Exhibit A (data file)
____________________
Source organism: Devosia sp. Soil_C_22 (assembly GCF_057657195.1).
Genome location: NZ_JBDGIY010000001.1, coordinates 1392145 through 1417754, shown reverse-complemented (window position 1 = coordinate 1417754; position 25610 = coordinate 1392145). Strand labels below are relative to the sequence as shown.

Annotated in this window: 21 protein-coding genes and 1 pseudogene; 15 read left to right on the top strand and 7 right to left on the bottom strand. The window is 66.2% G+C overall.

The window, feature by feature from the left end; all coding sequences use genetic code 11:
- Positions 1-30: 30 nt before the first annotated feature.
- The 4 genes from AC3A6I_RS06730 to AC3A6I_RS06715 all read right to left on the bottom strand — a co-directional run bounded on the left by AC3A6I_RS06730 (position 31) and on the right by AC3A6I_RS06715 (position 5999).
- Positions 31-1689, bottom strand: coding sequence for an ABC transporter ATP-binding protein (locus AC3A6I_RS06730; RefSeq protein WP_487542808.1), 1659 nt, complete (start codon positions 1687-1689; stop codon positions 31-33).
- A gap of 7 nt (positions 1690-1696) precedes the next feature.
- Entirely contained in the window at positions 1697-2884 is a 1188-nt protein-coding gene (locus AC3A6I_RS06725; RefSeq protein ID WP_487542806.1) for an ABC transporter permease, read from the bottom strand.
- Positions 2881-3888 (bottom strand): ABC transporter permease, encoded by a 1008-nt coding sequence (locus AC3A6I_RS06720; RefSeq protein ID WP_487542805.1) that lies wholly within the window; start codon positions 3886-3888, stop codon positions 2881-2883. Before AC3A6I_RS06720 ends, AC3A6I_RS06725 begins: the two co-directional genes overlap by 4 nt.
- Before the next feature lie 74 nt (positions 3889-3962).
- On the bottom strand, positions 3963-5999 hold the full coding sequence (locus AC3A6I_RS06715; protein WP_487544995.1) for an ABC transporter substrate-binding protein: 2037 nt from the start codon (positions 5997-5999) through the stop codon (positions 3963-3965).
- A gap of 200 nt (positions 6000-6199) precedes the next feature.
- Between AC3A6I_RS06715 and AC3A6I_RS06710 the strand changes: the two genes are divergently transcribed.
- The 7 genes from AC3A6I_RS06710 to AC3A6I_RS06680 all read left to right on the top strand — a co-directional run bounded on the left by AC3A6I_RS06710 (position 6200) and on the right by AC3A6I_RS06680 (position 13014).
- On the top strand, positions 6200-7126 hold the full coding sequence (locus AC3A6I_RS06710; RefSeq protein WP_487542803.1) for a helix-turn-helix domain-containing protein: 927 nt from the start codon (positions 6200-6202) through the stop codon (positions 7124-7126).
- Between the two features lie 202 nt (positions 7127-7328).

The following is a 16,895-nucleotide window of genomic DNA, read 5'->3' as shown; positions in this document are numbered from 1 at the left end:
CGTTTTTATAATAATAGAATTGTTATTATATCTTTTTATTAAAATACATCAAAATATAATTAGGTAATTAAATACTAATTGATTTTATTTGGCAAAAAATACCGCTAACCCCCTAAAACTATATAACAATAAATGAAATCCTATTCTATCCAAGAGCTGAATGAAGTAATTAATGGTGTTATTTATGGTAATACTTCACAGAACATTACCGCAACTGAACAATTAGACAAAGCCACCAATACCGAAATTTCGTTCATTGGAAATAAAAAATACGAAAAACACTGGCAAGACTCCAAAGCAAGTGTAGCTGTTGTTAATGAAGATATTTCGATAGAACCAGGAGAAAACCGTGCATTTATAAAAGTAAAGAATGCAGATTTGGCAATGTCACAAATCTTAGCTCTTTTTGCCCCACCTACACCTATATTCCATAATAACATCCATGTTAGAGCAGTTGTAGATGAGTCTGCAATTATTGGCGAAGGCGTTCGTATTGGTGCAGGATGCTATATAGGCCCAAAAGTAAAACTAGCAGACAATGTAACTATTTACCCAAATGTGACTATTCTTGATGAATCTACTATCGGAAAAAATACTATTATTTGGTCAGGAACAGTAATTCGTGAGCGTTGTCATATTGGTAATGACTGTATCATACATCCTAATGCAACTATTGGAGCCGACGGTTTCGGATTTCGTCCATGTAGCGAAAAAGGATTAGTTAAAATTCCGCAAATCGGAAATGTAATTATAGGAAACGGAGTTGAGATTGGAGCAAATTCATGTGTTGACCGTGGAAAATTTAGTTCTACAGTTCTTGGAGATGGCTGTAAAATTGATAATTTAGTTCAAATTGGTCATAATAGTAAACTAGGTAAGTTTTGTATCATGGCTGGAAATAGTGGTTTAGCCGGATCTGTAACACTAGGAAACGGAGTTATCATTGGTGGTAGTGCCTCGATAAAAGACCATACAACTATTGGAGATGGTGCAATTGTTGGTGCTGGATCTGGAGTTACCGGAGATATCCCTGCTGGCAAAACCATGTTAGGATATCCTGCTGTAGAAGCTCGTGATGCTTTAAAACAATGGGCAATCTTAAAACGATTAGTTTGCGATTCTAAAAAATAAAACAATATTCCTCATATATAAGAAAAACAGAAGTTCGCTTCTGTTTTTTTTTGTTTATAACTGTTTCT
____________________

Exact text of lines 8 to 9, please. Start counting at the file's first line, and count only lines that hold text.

- A gap of 7 nt (positions 1690-1696) precedes the next feature.
- Entirely contained in the window at positions 1697-2884 is a 1188-nt protein-coding gene (locus AC3A6I_RS06725; RefSeq protein ID WP_487542806.1) for an ABC transporter permease, read from the bottom strand.